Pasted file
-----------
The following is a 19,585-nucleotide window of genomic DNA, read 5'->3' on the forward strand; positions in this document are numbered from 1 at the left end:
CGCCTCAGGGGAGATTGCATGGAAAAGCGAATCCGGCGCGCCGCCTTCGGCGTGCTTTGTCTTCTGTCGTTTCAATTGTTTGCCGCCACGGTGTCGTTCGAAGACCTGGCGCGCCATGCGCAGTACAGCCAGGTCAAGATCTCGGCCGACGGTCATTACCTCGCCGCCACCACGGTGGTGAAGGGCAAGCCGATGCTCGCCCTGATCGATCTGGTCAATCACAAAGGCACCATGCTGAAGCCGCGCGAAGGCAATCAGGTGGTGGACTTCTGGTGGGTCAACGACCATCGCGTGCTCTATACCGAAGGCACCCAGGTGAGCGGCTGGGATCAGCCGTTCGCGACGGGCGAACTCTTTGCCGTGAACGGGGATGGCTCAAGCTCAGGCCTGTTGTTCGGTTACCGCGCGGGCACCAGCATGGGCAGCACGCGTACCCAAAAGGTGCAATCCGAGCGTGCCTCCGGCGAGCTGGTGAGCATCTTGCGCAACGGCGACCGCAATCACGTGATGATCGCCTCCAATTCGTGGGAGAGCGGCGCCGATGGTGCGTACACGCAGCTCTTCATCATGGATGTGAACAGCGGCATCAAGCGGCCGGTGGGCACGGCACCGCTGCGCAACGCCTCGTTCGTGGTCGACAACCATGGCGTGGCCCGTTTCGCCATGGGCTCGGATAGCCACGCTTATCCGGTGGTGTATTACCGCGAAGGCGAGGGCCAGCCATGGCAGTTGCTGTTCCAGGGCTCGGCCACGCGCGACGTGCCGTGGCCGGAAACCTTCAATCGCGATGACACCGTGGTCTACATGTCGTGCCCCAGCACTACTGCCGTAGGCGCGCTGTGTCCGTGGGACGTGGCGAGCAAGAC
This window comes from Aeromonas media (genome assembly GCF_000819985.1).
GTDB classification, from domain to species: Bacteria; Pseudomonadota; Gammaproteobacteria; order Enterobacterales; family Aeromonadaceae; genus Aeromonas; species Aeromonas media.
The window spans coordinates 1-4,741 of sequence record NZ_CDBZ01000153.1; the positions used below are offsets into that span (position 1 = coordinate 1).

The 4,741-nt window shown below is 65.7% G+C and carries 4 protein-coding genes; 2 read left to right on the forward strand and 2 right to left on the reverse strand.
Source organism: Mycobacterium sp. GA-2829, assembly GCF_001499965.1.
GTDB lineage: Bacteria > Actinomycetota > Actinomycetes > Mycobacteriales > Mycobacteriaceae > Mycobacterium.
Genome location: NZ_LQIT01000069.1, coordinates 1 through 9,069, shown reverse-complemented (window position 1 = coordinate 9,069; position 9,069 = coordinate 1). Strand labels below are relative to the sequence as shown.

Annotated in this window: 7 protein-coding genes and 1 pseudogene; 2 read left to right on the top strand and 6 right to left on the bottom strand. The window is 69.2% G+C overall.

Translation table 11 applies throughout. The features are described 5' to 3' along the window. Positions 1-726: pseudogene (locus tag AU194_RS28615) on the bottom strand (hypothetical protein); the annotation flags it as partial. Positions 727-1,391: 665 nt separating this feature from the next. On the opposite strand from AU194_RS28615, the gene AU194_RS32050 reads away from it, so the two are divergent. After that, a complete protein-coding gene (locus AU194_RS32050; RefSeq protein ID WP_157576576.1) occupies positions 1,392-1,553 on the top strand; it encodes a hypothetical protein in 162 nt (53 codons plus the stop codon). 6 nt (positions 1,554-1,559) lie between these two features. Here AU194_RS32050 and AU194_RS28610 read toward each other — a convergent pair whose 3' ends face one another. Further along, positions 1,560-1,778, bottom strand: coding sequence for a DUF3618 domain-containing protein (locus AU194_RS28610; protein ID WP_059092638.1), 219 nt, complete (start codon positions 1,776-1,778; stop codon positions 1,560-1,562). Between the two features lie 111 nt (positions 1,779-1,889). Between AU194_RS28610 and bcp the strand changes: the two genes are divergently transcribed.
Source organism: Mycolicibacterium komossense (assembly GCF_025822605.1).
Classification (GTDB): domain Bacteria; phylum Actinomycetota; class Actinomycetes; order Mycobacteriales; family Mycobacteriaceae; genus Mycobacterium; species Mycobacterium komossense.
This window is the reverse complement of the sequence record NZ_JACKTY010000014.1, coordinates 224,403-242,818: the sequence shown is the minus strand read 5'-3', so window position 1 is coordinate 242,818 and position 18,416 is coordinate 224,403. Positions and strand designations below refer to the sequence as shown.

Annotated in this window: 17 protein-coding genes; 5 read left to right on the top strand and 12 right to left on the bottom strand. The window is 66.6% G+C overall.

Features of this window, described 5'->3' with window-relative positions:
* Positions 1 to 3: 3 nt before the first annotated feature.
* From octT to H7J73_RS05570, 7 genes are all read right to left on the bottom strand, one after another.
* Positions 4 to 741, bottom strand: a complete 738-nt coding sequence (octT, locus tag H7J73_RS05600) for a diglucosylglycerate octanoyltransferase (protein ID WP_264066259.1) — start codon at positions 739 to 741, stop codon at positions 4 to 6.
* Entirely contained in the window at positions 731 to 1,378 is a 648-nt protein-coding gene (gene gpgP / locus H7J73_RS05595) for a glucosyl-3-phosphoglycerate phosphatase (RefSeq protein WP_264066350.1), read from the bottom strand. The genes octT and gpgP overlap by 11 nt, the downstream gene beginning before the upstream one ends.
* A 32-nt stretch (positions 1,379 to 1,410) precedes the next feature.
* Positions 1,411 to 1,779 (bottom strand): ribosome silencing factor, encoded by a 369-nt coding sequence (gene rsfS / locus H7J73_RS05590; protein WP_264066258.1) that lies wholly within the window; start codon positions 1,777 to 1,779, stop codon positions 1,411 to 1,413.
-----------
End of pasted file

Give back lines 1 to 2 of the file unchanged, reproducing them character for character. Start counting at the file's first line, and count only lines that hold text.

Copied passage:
The following is a 19,585-nucleotide window of genomic DNA, read 5'->3' on the forward strand; positions in this document are numbered from 1 at the left end:
CGCCTCAGGGGAGATTGCATGGAAAAGCGAATCCGGCGCGCCGCCTTCGGCGTGCTTTGTCTTCTGTCGTTTCAATTGTTTGCCGCCACGGTGTCGTTCGAAGACCTGGCGCGCCATGCGCAGTACAGCCAGGTCAAGATCTCGGCCGACGGTCATTACCTCGCCGCCACCACGGTGGTGAAGGGCAAGCCGATGCTCGCCCTGATCGATCTGGTCAATCACAAAGGCACCATGCTGAAGCCGCGCGAAGGCAATCAGGTGGTGGACTTCTGGTGGGTCAACGACCATCGCGTGCTCTATACCGAAGGCACCCAGGTGAGCGGCTGGGATCAGCCGTTCGCGACGGGCGAACTCTTTGCCGTGAACGGGGATGGCTCAAGCTCAGGCCTGTTGTTCGGTTACCGCGCGGGCACCAGCATGGGCAGCACGCGTACCCAAAAGGTGCAATCCGAGCGTGCCTCCGGCGAGCTGGTGAGCATCTTGCGCAACGGCGACCGCAATCACGTGATGATCGCCTCCAATTCGTGGGAGAGCGGCGCCGATGGTGCGTACACGCAGCTCTTCATCATGGATGTGAACAGCGGCATCAAGCGGCCGGTGGGCACGGCACCGCTGCGCAACGCCTCGTTCGTGGTCGACAACCATGGCGTGGCCCGTTTCGCCATGGGCTCGGATAGCCACGCTTATCCGGTGGTGTATTACCGCGAAGGCGAGGGCCAGCCATGGCAGTTGCTGTTCCAGGGCTCGGCCACGCGCGACGTGCCGTGGCCGGAAACCTTCAATCGCGATGACACCGTGGTCTACATGTCGTGCCCCAGCACTACTGCCGTAGGCGCGCTGTGTCCGTGGGACGTGGCGAGCAAGAC